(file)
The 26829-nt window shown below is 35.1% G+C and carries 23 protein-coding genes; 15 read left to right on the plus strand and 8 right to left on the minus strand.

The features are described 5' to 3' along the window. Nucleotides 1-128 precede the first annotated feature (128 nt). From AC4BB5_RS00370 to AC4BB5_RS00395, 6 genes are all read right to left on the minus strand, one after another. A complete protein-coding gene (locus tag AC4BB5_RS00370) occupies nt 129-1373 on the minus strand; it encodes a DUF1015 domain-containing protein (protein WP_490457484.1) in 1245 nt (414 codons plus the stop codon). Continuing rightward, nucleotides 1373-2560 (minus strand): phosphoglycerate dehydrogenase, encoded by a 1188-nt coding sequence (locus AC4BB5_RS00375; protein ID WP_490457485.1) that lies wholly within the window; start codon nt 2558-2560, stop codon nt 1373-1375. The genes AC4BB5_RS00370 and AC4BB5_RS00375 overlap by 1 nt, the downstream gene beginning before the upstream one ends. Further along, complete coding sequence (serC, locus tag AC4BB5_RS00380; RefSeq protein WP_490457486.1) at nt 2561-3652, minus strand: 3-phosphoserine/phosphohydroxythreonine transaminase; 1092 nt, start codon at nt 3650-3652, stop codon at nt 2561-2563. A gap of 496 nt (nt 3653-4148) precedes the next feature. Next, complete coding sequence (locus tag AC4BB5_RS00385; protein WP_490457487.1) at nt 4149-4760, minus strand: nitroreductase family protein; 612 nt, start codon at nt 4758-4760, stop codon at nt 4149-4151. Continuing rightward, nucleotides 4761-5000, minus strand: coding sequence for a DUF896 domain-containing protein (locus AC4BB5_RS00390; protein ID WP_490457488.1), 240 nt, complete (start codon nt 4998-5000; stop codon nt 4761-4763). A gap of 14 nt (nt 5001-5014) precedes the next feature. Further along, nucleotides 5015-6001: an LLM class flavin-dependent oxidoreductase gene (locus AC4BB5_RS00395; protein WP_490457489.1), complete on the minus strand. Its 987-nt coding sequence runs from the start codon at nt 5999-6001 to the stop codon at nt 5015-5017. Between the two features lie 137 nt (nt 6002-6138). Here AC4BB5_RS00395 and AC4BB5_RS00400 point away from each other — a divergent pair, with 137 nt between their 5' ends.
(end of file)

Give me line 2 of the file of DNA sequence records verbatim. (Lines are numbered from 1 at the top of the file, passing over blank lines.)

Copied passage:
The features are described 5' to 3' along the window. Nucleotides 1-128 precede the first annotated feature (128 nt). From AC4BB5_RS00370 to AC4BB5_RS00395, 6 genes are all read right to left on the minus strand, one after another. A complete protein-coding gene (locus tag AC4BB5_RS00370) occupies nt 129-1373 on the minus strand; it encodes a DUF1015 domain-containing protein (protein WP_490457484.1) in 1245 nt (414 codons plus the stop codon). Continuing rightward, nucleotides 1373-2560 (minus strand): phosphoglycerate dehydrogenase, encoded by a 1188-nt coding sequence (locus AC4BB5_RS00375; protein ID WP_490457485.1) that lies wholly within the window; start codon nt 2558-2560, stop codon nt 1373-1375. The genes AC4BB5_RS00370 and AC4BB5_RS00375 overlap by 1 nt, the downstream gene beginning before the upstream one ends. Further along, complete coding sequence (serC, locus tag AC4BB5_RS00380; RefSeq protein WP_490457486.1) at nt 2561-3652, minus strand: 3-phosphoserine/phosphohydroxythreonine transaminase; 1092 nt, start codon at nt 3650-3652, stop codon at nt 2561-2563. A gap of 496 nt (nt 3653-4148) precedes the next feature. Next, complete coding sequence (locus tag AC4BB5_RS00385; protein WP_490457487.1) at nt 4149-4760, minus strand: nitroreductase family protein; 612 nt, start codon at nt 4758-4760, stop codon at nt 4149-4151. Continuing rightward, nucleotides 4761-5000, minus strand: coding sequence for a DUF896 domain-containing protein (locus AC4BB5_RS00390; protein ID WP_490457488.1), 240 nt, complete (start codon nt 4998-5000; stop codon nt 4761-4763). A gap of 14 nt (nt 5001-5014) precedes the next feature. Further along, nucleotides 5015-6001: an LLM class flavin-dependent oxidoreductase gene (locus AC4BB5_RS00395; protein WP_490457489.1), complete on the minus strand. Its 987-nt coding sequence runs from the start codon at nt 5999-6001 to the stop codon at nt 5015-5017. Between the two features lie 137 nt (nt 6002-6138). Here AC4BB5_RS00395 and AC4BB5_RS00400 point away from each other — a divergent pair, with 137 nt between their 5' ends.